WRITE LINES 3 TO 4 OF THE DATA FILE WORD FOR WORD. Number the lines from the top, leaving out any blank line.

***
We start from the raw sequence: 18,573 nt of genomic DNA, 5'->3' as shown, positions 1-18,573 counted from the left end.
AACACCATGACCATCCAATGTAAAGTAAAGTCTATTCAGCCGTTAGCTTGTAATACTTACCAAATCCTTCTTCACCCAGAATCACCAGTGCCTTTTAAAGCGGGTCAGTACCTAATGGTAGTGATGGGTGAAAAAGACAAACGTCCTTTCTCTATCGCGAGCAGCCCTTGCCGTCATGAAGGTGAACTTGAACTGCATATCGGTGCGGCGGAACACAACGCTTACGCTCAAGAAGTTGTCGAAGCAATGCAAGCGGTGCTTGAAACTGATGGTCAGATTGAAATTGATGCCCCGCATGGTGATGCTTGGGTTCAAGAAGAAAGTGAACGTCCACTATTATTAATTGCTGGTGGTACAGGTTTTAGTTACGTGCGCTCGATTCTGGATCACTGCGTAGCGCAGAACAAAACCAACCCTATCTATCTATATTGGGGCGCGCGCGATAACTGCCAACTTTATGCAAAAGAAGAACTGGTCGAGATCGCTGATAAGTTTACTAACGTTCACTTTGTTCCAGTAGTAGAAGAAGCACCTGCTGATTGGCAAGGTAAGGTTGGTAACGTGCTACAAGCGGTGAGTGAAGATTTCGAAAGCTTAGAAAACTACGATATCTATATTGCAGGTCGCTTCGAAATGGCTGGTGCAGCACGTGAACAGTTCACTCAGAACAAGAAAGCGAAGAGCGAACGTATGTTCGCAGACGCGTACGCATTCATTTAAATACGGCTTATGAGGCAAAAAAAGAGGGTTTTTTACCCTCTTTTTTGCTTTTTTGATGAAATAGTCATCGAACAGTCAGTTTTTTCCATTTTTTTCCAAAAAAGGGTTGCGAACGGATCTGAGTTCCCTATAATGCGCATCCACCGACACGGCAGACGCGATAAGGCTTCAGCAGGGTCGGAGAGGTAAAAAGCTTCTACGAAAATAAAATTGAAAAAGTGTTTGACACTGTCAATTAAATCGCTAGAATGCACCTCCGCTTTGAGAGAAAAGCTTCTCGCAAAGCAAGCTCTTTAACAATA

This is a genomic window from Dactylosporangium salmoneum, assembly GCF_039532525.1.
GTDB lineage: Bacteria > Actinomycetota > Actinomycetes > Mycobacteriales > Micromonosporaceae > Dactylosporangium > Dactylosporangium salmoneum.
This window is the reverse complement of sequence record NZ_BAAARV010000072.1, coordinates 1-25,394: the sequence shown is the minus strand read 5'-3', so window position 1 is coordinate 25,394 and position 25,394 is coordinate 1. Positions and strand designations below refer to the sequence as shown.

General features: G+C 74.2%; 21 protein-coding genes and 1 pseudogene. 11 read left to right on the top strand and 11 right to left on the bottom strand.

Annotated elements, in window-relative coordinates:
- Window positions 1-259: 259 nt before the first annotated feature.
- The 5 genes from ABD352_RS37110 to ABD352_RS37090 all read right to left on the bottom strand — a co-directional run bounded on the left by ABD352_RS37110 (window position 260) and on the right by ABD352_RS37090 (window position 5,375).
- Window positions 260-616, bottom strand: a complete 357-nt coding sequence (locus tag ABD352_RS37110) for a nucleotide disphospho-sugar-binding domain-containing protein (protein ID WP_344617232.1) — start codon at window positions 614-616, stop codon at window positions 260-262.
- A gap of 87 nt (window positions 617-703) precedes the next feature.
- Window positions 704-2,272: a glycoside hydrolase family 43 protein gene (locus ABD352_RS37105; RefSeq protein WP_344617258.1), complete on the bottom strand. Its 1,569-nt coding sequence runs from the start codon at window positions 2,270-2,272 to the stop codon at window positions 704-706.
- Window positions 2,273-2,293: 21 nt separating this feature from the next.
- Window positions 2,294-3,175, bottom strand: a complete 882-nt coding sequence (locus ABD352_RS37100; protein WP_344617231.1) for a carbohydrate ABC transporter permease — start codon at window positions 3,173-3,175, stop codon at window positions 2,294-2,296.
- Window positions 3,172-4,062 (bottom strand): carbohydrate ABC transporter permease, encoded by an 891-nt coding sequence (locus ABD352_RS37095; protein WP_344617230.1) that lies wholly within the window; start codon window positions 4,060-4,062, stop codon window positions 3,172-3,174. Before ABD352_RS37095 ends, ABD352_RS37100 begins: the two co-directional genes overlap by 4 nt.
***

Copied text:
This is a genomic window from Dactylosporangium salmoneum, assembly GCF_039532525.1.
GTDB lineage: Bacteria > Actinomycetota > Actinomycetes > Mycobacteriales > Micromonosporaceae > Dactylosporangium > Dactylosporangium salmoneum.